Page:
The role of universities in managing Long Term Athlete Development: A South African case study
Long Term Athlete Development as a conceptual framework for the research represents a sport development pathway that articulates with progressive human growth and development. The differential layering of the development phases relates to the socialisation process (into and through sport) which underpins the elite sport participation trajectory. The study reports on the role of a public residential South African university in managing the optimal development of elite student-athletes in field disciplines and decathlon. The case study approach and analysis utilise insights from ‘effective sport governance’ to reflect on organisational factors directly affecting the development of elite student-athletes. This explorative study uses a mixed-method approach (qualitative and quantitative) that is informed by document analysis, in-depth interviews with key role players and a questionnaire completed by current elite-student athletes. A purposive sample includes 15 current (total population) and 5 retired elite throwers and decathlon student-athletes (n=20), 2 coaches, 5 managers and 5 specialist service providers. Results indicate the challenges faced by elite student-athletes in balancing a dual career-pathway, access appropriate resources and integrate the different components of their lives as most are compelled to earn a living after their studies. Athletes’ preference for sporting excellence dominated their lives, which in turn translated into high demands for quality resource provision by the university. The lack of resources, strategic partner collaboration and intra-institutional synergies contributed to differential levels of satisfaction and the creation of an enabling environment for fostering optimal student-athlete development.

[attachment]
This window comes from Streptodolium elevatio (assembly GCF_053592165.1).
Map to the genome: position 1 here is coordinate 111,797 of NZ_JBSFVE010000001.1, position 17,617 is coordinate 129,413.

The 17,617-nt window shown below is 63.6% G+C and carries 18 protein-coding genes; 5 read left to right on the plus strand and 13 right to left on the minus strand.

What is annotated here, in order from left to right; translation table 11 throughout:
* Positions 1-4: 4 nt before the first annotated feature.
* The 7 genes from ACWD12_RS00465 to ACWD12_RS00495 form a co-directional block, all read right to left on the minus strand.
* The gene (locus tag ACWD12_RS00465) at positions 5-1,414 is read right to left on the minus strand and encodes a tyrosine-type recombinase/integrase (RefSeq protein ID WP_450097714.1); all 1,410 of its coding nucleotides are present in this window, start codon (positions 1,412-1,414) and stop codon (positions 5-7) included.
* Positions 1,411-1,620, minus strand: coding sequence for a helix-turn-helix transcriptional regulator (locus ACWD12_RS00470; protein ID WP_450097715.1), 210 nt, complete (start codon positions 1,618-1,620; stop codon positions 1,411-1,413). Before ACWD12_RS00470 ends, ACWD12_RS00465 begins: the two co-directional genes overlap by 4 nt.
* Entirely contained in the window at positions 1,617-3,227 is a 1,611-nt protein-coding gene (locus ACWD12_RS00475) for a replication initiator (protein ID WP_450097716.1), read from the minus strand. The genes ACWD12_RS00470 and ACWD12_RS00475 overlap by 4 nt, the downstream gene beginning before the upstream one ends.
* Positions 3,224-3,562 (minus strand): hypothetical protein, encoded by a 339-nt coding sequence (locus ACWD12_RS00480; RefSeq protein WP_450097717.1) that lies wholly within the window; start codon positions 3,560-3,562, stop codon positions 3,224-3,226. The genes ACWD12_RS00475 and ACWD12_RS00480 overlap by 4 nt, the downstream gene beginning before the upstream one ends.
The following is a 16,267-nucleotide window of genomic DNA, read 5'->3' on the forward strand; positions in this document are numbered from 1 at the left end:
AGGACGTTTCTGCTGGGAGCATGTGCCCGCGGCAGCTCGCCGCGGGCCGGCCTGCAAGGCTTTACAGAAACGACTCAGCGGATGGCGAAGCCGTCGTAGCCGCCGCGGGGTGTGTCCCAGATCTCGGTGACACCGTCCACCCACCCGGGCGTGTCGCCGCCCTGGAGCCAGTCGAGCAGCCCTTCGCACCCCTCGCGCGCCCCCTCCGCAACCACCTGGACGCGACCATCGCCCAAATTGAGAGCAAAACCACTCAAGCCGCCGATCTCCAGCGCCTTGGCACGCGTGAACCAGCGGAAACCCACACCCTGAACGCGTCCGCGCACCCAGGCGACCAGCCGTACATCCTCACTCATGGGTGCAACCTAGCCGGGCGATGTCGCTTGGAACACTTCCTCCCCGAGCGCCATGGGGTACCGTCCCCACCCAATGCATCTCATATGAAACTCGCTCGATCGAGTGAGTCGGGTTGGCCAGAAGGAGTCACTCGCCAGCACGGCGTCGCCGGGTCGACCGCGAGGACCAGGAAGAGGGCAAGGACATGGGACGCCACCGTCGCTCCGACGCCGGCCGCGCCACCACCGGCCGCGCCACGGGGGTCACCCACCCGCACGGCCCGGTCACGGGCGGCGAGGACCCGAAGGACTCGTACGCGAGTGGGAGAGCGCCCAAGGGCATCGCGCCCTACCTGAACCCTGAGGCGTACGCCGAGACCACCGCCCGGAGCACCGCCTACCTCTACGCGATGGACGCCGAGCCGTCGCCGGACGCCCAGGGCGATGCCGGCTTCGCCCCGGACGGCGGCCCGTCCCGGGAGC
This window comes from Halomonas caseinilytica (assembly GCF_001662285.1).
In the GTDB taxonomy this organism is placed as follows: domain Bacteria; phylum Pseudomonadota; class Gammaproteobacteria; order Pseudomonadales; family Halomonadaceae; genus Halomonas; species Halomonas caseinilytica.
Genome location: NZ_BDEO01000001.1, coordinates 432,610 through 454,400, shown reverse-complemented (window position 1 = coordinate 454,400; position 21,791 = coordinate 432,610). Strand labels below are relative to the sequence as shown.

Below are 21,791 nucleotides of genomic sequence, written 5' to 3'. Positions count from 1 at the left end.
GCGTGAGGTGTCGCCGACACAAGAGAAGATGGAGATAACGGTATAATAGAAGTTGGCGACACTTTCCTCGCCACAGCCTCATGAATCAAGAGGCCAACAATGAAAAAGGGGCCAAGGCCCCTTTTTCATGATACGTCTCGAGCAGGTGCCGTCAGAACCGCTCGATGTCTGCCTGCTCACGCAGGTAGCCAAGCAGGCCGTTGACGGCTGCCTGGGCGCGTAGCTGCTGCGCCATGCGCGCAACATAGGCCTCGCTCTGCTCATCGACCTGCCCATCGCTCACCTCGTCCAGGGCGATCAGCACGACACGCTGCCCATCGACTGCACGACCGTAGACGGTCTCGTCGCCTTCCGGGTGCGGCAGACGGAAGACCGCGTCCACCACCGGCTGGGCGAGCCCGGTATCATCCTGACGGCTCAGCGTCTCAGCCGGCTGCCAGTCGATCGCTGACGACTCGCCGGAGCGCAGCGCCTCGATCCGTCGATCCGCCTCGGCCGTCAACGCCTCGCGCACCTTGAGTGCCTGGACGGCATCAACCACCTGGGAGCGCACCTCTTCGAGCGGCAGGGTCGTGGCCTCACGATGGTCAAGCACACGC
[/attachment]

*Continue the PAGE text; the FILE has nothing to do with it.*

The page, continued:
Keywords: Student-athletes, university, management, Long Term Athlete Development,